Virtual chronic care solutions are also gaining traction. Take people with type 2 diabetes, who now comprise about 10% of all Americans and whose care costs more than $325 million per year. Technologies like a Bluetooth-enabled continuous glucose monitor (CGM) obviate the need for daily finger pricks and glucometer checks for monitoring blood sugars. (Verily, the company I work for, is developing a next-generation CGM with Dexcom.) This technology, when paired with a smartphone app that records meals (a quick photo of the food is sufficient), exercise, and medications, can help individuals understand the impact of their actions on their health. Onduo, a digital health company managed by Verily, combines this technology with telehealth and chat features to connect employees to health coaches and physicians. It offers a virtual diabetes clinic on demand.
Amid a burgeoning marketplace of digital health offerings and innovations, employers should shop and negotiate for health care solutions with the same rigor they shop for their business needs. They should challenge vendors to demonstrate the cost-effectiveness of their programs to produce better health and improve productivity, presenteeism, and quality of life for their employees. They should even consider demanding money-back guarantees like some health systems now provide.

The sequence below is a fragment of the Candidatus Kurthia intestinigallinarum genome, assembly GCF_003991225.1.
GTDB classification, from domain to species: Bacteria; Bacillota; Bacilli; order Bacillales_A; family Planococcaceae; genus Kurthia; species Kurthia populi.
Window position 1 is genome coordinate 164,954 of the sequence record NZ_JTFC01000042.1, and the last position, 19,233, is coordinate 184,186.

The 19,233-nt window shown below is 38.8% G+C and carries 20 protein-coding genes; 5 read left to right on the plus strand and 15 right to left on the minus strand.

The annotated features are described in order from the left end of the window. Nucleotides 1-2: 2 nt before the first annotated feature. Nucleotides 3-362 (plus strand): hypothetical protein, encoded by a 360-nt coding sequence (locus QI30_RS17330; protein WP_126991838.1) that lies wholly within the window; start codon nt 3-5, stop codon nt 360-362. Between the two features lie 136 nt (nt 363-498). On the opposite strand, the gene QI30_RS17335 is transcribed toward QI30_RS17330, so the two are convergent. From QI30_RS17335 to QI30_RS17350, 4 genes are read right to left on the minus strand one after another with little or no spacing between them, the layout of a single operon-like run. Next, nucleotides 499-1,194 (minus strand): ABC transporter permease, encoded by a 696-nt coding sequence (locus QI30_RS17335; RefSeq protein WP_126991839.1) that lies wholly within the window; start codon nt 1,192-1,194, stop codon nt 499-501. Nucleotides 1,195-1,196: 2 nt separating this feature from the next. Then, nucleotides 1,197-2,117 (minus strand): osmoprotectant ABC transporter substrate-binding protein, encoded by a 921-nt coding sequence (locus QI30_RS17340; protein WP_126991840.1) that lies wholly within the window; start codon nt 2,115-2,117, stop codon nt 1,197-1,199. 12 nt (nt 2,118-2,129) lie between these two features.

3. Partner with hospitals and physicians.

As health systems struggle with their own financial crises, this is a good time for employers to partner more closely with hospitals and doctors. If the CEOs of businesses have much to learn about health care, perhaps health care has much to learn from these CEOs. Whether it’s lessons in improving operations from a manufacturing plant or ways to deliver better customer service from a retail perspective, employers can offer their own industry-specific expertise to help hospitals and medical facilities practice safer, more efficient, patient-friendly, and cost-effective care. For example, Intel shared its expertise in supply chain and “lean” management to improve clinical care in metropolitan Portland, Oregon. Most hospitals and health systems have a community advisory or governance board. By serving on these committees, employers can begin to understand — and perhaps even improve — the care their employees and their families receive.
Employers’ actions must be decisive precisely because the future is so uncertain. By partnering with the health systems that provide care for their employees, establishing clear expectations for high quality and low-cost care, and leveraging telehealth and virtual care solutions to achieve these goals, businesses can help their employees better weather the ups and downs of Covid-19. In doing so, employers can build a more robust and affordable model for the good of their businesses, the economy, and the health of millions of Americans.
Acknowledgement: Jeremy Axelrod made distinguished writing and editing contributions to this article.

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SRC: https://hbr.org/2020/06/u-s-health-care-is-in-flux-heres-what-employers-should-do